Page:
|Full text name||MP.38 MP.40|
|Caliber cartridge||9x19 Luger / Parabellum|
|Overall length, mm||833|
|Length, folded, mm||630|
|Weight empty, kg||4.03|
|Weight loaded, kg||4.7|
|Magazine capacity, rounds||32|
|Cyclic rate of fire, rounds/min||400-500|
The M.P. 38 submachine gun started its life under requirements from German Heereswaffenamt (HWA, Army Weapons Office), which saw the need for a compact submachine gun, suitable for use by armored vehicles crews and paratroopers. German arms-making company Erfurter Maschinenfabrik Gmbh,better known under its trade name Erma, began the development of a new weapon under HWA specifications. It must be noted that a new submachine gun was not built from the scratch; instead, it was just an evolution of a rarely known prototype weapon, provisionally known as Erma MP-36. MP-36 was a compact version of the better known Erma EMP submachine gun, but fitted with now-familiar underfolding metallic shoulder stock and bottom-feed magazine, which was slightly canted forward to accommodate EMP magazines. MP-36 was a selective-fired weapon, and in fact the improved MP-38 was a simplified version of its little known predecessor, adapted for different magazine. Therefore, it took only few months before the new weapon was ready for official adoption and mass production. Manufacture of a new submachine gun,designated as MP-38, commenced in summer of 1938, at Erma, and later on also at C.G. Haenel.
The gun was manufactured for just 2 years, when it was replaced in production by externally similar, but less expensive MP-40, which used more stamped parts instead of machined parts, found in MP-38. There also were minor variations in design of MP-38, such as shape of cocking handle etc. MP-40 was also produced in a number of variations, which differed in shape of certain parts; also, toward the end of the war, several production shortcuts were introduced to save the costs of manufacturing. probably the most interesting variation of the MP-40 were the MP-40-II and MP-40-II. These guns featured dual magazine housings which hold two magazines in a laterally sliding bracket. This increase the total ammunition capacity “in the gun” to 64 rounds, in a desperate attempt to catch up with 71-round magazine capacity of Soviet PPSh-41. The later variant, MP-40-II, was made in limited numbers, but turned out to be a failure – sliding dual-magazine housing was a constant source of jams and failures, and was very sensitive to dirt and fouling.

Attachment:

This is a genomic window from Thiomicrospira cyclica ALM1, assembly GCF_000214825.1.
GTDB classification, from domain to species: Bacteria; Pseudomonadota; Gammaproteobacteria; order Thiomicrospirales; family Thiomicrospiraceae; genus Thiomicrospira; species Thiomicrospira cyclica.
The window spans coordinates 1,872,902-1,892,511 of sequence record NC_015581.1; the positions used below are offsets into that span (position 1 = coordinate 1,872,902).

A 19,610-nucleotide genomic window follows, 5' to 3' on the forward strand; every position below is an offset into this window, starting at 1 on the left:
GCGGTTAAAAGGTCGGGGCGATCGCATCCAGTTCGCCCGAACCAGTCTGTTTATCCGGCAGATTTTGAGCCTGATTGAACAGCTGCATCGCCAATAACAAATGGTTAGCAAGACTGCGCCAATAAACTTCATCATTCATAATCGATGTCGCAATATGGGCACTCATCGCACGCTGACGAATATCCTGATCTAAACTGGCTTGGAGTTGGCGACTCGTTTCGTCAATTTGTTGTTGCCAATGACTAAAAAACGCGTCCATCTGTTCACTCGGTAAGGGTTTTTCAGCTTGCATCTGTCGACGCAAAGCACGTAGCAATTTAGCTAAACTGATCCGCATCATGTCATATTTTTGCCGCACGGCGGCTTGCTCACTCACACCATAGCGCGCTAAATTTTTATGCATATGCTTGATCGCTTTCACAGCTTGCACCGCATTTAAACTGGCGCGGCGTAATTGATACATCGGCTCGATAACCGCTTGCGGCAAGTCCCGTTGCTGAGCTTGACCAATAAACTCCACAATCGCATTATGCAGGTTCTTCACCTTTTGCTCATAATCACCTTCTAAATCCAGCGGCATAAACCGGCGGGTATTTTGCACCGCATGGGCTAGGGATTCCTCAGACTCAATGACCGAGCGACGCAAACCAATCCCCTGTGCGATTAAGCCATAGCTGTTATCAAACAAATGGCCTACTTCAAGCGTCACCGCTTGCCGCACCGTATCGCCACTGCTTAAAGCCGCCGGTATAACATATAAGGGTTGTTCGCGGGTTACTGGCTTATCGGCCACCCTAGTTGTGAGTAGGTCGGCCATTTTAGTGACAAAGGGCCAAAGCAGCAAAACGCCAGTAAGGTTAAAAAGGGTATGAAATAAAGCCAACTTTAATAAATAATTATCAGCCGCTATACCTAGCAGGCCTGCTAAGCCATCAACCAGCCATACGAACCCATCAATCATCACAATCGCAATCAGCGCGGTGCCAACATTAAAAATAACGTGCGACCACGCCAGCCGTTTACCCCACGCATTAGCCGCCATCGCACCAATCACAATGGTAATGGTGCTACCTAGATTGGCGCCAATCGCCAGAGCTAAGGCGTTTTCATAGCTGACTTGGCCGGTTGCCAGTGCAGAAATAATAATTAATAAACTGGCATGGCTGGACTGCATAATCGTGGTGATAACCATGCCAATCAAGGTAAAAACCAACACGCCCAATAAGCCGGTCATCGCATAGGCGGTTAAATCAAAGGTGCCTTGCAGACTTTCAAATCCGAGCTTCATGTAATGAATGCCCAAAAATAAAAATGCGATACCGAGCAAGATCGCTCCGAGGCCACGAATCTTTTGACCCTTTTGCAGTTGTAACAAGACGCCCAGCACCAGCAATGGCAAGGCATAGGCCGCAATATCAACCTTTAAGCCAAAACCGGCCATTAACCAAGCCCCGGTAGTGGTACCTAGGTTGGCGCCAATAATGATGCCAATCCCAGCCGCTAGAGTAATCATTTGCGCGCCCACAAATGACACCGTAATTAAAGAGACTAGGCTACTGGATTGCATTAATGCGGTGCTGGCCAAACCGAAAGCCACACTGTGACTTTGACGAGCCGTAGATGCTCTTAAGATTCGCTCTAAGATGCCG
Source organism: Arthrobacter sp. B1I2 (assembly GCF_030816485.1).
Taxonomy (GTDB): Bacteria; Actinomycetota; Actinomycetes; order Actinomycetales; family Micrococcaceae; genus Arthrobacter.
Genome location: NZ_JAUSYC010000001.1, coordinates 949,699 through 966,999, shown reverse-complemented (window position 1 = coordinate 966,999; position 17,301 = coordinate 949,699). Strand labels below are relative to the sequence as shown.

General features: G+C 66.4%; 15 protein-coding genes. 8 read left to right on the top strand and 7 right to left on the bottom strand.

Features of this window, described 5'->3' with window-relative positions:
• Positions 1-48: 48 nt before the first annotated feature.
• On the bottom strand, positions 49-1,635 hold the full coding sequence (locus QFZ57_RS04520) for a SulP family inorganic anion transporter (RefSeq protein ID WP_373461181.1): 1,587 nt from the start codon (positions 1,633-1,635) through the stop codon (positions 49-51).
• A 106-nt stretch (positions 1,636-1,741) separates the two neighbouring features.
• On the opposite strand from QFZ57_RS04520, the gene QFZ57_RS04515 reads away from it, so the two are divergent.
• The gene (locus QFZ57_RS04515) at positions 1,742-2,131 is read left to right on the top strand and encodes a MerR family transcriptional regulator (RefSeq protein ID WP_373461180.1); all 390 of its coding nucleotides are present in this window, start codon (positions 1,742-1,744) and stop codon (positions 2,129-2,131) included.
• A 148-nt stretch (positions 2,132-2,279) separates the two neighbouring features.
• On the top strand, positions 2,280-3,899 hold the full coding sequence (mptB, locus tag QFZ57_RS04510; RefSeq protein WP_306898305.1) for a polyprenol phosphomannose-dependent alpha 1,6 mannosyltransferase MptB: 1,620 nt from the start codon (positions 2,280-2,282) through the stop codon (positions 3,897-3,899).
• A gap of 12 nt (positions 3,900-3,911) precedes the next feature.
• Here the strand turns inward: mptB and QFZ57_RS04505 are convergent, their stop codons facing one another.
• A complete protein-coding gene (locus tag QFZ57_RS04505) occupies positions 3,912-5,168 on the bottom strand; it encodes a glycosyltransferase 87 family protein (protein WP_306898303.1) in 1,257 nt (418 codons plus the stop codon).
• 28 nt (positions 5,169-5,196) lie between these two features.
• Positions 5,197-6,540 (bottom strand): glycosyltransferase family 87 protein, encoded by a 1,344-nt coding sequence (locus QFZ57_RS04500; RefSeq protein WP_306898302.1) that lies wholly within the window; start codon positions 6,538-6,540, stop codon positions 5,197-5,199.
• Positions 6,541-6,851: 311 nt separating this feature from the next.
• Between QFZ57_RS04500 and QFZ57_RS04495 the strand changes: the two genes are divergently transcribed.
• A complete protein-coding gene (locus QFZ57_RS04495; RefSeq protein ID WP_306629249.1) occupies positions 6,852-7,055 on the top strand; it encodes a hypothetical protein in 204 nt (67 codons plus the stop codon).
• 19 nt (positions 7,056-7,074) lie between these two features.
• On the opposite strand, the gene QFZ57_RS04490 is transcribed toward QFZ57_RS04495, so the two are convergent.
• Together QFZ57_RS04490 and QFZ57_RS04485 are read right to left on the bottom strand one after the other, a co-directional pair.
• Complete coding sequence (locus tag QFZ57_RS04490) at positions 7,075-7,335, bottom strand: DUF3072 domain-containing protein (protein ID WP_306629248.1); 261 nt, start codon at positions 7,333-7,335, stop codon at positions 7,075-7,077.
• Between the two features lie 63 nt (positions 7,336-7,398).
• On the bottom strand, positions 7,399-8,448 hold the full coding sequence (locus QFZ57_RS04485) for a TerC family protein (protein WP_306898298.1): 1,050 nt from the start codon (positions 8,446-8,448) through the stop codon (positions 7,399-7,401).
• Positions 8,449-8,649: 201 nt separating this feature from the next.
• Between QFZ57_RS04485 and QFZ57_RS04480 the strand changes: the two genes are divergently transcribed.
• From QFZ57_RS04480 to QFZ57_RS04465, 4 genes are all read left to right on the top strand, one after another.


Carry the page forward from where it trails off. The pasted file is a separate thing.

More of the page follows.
Nevertheless, MP-38 and especially MP-40 submachine guns were of good design,and set the pattern for so called “second generation” of submachine guns (“first generation” being represented by the wood-stocked and carefully machined MP-18, MP-28 and the like). The second generation weapons usually were of compact design, and made using mostly steel stampings and pressings, or castings.
It also must be noted that many MP-40 that survived the WW2, continued to serveup until late 1970s or early 1980s, in few European armies such as Austrian or Norwegian.
Both MP-38 and MP-40 submachine guns are blowback operated weapons that fired from open bolt. Both weapons were full-automatic only, but relatively slow rate of fire permitted for single shots with short trigger pulls. The proprietary bolt system with telescoped return spring guide served as a pneumatic recoil buffer,helping to decrease rate of fire to a very manageable level. The bolt handle was permanently attached to the bolt on early MP-38’s; on late production MP-38’s and MP-40’s bolt handle was made as a separate part and also served as a safety- pushing the head of bolt handle inward locked the bolt either in cocked or forward position. Lack of such feature on early MP-38’s resulted in field expedients such as leather harnesses with small loop, used to hold the bolt in forward position. One unusual feature on most MP-38 and MP-40 submachine guns was an aluminum or plastic rail under the barrel, which served as a barrel support / protector when firing over the board of armored personnel carrier. The short handguard was made from plastic and was located between magazine housing and pistol grip; barrel lacked any heat insulation, which often caused burns for supporting hand. Folding shoulder stock resulted for compact weapon when folded, but it was insufficiently durable for combat use and hand-to-hand combat. Single-feed, double-row box magazine was another weak point of the design; it was hard to load without additional help, and often caused jams.